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Monday, May 6, 2013

Supreme Court case could set legal precedent for some construction law

Business profit margin is affected by construction industry regulations
The SCOTUS' rulings affect construction
By Mark S. Mulholland

Anytime a construction law case gets to the Supreme Court of the United States, or SCOTUS, you know that construction law firms are going to be watching to see what precedents are set. In addition, construction attorneys will want to make sure that they advise their clients on how to take advantage of or adjust to the ruling in their own practice.

The case in question is Atlantic Marine Construction Co. v. United States District Court for the Western District of Texas, which is about the Court’s decision in Stewart Organization, Inc. v. Ricoh Corp.

Without going too in depth for the non-legal readers, the case at hand will have a few key impacts on your day-to-day practice, which are laid out below. You’ll want to keep an eye on the proceedings in the coming months to find out if you need to make any changes.

1.  Forum selection causes may not be enforced

In the original case, a plaintiff petitioned to have the case moved from Texas to Virginia based on the forum selection clause in the original contract. This appeal was denied, though, because the courts focused on whether or not the venue change would be fitting based on the facts of the case. This was given more weight than the contract itself, which is important to remember.

In other words, agreeing to have any litigation heard in a specific location may not actually be carried out to the letter of the contract if a lot of the business is conducted elsewhere or there are extenuating circumstances that make it more appropriate to conduct the business elsewhere.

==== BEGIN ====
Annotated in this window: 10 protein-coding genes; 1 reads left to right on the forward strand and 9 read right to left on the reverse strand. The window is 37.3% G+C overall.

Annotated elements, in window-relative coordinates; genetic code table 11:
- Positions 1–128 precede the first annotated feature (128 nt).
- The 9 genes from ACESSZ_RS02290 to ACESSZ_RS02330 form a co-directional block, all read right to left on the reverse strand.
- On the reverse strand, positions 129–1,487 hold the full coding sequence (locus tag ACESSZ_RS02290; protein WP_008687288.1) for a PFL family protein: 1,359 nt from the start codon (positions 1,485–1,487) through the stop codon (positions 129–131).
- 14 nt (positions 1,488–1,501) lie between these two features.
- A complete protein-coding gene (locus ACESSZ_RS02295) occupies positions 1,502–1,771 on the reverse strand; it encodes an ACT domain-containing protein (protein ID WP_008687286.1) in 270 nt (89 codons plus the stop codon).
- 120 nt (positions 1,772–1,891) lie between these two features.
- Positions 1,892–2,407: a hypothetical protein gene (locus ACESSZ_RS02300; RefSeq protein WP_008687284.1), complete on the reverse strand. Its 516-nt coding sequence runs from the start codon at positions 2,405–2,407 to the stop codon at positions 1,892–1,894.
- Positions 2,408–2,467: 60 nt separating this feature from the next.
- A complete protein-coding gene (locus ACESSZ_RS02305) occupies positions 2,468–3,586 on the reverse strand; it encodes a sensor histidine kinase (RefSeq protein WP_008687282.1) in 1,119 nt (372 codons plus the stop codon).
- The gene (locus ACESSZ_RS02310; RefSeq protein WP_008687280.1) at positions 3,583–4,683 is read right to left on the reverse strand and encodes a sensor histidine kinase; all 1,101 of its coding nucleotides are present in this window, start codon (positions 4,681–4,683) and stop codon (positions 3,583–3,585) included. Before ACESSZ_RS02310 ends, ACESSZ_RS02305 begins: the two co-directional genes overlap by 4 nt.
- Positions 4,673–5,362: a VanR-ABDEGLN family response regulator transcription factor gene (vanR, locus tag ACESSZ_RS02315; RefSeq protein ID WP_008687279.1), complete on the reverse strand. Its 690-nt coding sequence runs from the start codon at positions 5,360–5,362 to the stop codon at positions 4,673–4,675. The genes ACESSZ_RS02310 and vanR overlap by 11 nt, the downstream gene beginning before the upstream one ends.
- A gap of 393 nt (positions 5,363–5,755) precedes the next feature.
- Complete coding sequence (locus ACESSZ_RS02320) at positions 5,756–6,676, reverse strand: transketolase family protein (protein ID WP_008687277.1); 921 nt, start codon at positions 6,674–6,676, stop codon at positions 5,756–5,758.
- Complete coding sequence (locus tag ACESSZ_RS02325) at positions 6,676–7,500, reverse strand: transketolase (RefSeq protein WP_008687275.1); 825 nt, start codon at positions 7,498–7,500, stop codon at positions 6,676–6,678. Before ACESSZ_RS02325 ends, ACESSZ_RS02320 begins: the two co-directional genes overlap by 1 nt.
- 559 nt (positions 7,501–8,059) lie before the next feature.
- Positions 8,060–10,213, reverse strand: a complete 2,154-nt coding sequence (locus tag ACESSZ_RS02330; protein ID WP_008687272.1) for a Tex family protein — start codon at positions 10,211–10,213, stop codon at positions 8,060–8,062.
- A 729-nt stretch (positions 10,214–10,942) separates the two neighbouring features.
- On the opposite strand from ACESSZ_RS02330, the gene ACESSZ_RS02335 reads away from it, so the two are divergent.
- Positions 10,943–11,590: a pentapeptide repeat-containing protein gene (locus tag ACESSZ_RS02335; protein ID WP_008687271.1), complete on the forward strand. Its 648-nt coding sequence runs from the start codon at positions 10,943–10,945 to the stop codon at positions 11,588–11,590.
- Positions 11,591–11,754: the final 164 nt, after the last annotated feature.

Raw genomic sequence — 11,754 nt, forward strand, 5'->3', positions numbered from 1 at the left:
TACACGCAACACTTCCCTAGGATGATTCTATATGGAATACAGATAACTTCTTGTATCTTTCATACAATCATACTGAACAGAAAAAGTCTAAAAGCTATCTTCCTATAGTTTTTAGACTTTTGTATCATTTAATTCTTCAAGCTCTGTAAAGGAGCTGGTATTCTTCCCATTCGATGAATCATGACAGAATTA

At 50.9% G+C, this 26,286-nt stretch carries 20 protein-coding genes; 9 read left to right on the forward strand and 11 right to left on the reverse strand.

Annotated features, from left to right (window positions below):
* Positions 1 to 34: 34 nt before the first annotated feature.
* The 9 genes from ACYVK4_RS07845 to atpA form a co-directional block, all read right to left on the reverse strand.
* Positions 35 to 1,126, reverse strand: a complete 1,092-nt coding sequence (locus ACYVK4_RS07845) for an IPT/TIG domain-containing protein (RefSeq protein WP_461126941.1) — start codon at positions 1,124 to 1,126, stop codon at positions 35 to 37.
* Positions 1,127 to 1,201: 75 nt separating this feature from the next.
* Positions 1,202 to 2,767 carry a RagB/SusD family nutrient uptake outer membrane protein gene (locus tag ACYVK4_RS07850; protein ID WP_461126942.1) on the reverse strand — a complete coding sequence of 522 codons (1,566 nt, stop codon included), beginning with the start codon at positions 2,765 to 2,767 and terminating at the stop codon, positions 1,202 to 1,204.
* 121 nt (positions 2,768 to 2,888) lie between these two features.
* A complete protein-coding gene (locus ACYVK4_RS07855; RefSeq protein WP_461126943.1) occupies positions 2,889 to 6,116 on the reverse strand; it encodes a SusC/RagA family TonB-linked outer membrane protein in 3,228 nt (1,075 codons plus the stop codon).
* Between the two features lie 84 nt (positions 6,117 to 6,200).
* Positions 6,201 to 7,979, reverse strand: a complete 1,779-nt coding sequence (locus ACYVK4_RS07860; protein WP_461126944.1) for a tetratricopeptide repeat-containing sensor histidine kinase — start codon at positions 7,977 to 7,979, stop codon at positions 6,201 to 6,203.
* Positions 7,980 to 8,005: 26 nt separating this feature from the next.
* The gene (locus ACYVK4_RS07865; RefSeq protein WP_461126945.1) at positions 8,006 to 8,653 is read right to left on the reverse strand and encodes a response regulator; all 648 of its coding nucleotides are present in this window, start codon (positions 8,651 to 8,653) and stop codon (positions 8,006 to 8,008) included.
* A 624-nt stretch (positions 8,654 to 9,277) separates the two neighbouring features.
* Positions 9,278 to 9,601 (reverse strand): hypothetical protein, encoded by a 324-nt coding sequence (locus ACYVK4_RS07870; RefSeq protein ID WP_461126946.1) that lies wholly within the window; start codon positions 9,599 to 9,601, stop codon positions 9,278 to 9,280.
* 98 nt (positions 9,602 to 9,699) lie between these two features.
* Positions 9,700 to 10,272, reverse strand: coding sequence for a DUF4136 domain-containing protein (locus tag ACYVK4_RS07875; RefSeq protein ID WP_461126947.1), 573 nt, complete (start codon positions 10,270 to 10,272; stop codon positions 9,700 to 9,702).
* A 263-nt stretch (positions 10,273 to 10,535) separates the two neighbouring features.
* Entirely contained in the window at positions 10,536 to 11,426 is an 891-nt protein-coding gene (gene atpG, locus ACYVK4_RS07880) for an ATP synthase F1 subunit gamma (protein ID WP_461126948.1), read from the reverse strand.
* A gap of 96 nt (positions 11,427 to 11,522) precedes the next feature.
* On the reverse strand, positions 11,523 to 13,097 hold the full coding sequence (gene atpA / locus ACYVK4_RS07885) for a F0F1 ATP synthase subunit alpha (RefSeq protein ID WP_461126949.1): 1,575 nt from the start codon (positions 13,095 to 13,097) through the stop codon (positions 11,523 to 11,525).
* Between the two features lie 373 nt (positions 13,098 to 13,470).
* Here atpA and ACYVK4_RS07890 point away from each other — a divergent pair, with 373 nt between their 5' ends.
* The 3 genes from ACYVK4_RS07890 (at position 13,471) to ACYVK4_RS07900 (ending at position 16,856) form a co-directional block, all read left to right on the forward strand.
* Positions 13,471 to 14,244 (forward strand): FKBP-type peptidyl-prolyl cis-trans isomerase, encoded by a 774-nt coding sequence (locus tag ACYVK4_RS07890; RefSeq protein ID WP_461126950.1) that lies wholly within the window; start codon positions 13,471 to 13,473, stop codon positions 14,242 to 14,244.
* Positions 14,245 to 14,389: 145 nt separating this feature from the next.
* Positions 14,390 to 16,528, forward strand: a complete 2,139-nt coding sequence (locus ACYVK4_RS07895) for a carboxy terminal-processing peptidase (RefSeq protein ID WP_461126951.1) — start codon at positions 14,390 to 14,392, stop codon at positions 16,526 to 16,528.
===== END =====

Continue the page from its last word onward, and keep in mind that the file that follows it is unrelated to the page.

2.  Cover yourself when writing a forum selection cause and avoid future problems

If you want to avoid landing in the aforementioned situation, then keep a few factors in mind and try to arrange them to occur in the state where you would like the potential court case heard. This should ensure that both the letter of the contract and the relevant events match up.

First, consider where both parties and where the original negotiations of the contract took place. This could have major bearing on where a case is heard. In addition, the location of the project and the potential witnesses is important. As a result, if these are in a different location you should know that there is some risk of the contract not being upheld with regard to the forum selection clause.

3.  Specify that cases stay in state courts

If the forum selection clause includes a requirement to have the case stay in state court and not federal court, this might limit the possibilities in your favor. That’s because federal courts can only transfer cases to other federal courts.

About the author: Mark S. Mulholland is a partner at Ruskin Moscou Faltischek P.C., a New York construction law firm offering experienced construction attorneys and legal services.

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